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Paul Mulholland reports on recent discussions of the HSE’s performance and delivery committee concerning the development of the Executive’s National Service Plan
One of the main items on the agenda of the HSE’s performance and delivery committee, when it met on 11 November 2020, was to discuss the development of the Executive’s National Service Plan (NSP) 2021.
Chief Strategy and Planning Officer (CSO) Mr Dean Sullivan provided an overview on the proposed structure of the draft plan and informed the committee that it will include several new components as required by the Letter of Determination from the Exchequer, including an access to care action plan, a recruitment plan, and a Covid-19 action plan.
He then set out the indicative timelines for delivery emphasising that the HSE was working to an “extremely tight schedule, especially considering competing priorities and demands of operating in a Covid-19 environment”, according to the minutes of the meeting, seen by the Medical Independent (MI) through Freedom of Information law.
Mr Sullivan advised that the level of services as delivered in 2020 will be used to inform baseline service levels in 2021 in the context of the impact of Covid-19 on service. The committee emphasised the need to ensure the plan is strategically aligned with the Corporate Plan. It was also necessary to facilitate and support the continued roll-out and implementation of the Winter Plan, in line with the agreed timescales, as well as providing funding to the levels set out in the pandemic plan in several key areas.
In relation to workforce management, the committee advised that the plan should include details on the additional whole-time equivalent posts provided for by Budget 2021.
“The committee stressed that in light of the significant increase in the funding allocation for 2021, it is incumbent on the HSE to ensure effective monitoring and reporting arrangements are in place,” according to the minutes.
Mr Sullivan revealed that a sum of €261.6 million was being held by the Department of Health for specific new initiatives and the incorporation of this funding within the HSE’s net revenue expenditure determination would be undertaken soon.
The committee also discussed the “relationship model” with the voluntary sector and the “importance of addressing public expectations which may arise from the publication of the NSP 2021”.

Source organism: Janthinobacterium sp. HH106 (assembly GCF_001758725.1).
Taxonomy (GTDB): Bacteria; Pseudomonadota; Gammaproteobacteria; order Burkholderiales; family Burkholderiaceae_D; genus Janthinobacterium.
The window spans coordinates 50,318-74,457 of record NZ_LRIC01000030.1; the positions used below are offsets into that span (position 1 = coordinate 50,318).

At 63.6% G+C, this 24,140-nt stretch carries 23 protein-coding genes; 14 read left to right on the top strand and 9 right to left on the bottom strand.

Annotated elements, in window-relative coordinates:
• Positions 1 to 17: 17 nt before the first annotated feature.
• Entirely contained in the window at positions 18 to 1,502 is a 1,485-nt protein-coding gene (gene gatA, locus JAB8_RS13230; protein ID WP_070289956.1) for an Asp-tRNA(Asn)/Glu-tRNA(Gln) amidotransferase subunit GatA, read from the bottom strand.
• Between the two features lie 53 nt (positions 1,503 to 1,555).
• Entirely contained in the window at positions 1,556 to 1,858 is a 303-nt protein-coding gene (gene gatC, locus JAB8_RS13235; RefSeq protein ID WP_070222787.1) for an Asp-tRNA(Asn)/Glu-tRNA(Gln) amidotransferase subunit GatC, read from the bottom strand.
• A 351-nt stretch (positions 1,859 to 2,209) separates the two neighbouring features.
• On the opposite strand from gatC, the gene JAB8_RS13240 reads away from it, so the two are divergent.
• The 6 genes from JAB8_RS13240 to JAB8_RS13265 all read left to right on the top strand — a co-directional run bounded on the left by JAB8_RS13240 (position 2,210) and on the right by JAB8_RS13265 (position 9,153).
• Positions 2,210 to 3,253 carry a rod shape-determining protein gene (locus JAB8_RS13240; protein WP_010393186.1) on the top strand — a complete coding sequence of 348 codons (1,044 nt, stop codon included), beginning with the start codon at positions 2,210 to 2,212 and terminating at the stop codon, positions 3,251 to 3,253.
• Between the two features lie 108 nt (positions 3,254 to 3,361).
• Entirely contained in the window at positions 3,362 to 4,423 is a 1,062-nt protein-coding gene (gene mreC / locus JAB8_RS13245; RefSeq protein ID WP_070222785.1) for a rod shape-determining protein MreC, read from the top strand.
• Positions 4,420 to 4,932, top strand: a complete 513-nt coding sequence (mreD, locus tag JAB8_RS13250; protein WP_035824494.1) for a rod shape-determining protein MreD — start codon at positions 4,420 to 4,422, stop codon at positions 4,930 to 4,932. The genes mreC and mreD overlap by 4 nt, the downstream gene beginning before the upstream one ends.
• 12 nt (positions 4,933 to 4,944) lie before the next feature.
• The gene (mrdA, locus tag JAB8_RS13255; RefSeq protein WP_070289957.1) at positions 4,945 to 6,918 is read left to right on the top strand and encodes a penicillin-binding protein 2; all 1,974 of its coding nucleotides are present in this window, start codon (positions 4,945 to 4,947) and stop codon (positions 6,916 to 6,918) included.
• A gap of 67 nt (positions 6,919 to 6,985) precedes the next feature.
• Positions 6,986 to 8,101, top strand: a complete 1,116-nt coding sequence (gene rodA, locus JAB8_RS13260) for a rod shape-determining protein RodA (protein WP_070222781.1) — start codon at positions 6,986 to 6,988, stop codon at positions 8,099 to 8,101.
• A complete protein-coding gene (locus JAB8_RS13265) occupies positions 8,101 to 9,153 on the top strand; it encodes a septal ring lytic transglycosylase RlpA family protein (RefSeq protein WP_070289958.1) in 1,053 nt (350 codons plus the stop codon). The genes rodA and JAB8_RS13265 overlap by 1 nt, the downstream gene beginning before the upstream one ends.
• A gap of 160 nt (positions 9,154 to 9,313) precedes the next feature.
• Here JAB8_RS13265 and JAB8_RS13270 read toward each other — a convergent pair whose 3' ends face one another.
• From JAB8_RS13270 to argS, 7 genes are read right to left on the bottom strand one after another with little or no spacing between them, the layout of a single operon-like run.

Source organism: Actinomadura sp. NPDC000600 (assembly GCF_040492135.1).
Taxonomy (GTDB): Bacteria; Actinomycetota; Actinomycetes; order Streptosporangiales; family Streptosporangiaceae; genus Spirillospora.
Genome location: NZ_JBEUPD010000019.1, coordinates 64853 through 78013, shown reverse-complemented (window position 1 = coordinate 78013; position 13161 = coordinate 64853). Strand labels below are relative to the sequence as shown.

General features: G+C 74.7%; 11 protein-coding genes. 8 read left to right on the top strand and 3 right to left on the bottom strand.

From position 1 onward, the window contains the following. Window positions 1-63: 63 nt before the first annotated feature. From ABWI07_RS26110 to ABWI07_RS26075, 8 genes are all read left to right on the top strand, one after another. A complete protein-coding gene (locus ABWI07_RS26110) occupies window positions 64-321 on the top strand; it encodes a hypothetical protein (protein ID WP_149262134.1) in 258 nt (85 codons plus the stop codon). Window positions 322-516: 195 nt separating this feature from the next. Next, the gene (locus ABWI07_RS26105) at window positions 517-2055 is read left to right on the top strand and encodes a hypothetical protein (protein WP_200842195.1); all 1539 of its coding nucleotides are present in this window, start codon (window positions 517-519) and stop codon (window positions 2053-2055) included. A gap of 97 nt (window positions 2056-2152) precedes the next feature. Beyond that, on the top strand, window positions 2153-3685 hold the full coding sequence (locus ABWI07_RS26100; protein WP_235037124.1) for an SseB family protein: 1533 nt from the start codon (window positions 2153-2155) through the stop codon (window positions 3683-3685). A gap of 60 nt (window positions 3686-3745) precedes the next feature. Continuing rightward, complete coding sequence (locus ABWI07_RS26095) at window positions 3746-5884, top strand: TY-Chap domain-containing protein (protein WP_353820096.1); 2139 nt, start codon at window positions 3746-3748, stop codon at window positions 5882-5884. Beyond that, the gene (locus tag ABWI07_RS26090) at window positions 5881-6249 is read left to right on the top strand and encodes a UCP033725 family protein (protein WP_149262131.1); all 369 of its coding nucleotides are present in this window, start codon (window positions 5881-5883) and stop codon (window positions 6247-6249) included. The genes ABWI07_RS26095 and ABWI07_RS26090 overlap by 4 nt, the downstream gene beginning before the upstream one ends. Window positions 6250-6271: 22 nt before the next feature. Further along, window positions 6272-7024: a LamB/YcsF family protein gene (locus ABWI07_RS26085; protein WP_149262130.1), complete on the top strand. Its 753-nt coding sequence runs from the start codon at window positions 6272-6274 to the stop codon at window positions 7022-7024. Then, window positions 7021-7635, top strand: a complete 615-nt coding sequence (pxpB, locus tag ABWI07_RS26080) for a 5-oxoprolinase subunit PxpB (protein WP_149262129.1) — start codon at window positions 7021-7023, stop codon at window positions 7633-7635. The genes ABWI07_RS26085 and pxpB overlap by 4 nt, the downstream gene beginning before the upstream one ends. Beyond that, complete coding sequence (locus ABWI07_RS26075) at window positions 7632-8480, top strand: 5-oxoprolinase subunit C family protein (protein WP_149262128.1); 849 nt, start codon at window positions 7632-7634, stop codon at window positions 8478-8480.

The issue of the voluntary sector was also discussed during the following meeting of the committee on 18 November, the minutes of which were also seen by MI.
“The committee raised the issue of the relationship structure with Section 38/39 organisations and suggested there is need to commit to a serious dialogue of reform with these organisations,” according to the minutes.
Mr Sullivan noted that there is a commitment to engage with the Section 38/39s in the Corporate Plan and a similar commitment would be reflected in the NSP.
The committee discussed the measurement and reporting methods for existing levels of service in light of the impact of Covid-19.
“The committee stressed that substantial efforts in recruitment and resourcing will be required to increase capacity and permanent staffing levels to deliver the NSP,” according to the meeting minutes.
“It was recognised that the correct selection of metrics will be especially important in this area to ensure that staffing levels and expenditure on agency and overtime are fully aligned with available funding throughout 2021.”
The importance of the alignment of the plan with wording of the Sláintecare Report and its vision of universal healthcare was highlighted, particularly with regards to integrated care.
The committee then discussed the access to care action plan, noting that it deals with access to scheduled care and does not directly address unscheduled services. Mr Sullivan advised that enhanced access to scheduled care has been highlighted by the Department of Health as a priority for inclusion in the NSP 2021 “but that addressing unscheduled care access challenges is also a key priority”.
“It will be achieved via a significant uplift in acute bed capacity, the introduction of alternative pathways and processes for assessing care, and other measures, aligned to Sláintecare, the Corporate Plan, and Winter Plan,” according to the minutes.
“The patient engagement element of the NSP was considered and the CSO acknowledged that this is an area with potential for further development and he confirmed that this is currently being undertaken and discussed at EMT [executive management team] level.”
The NSP 2021 was published on Wednesday 24 February. The €20.623 billion allocation represents an increase of €3.5 billion on the 2020 figure.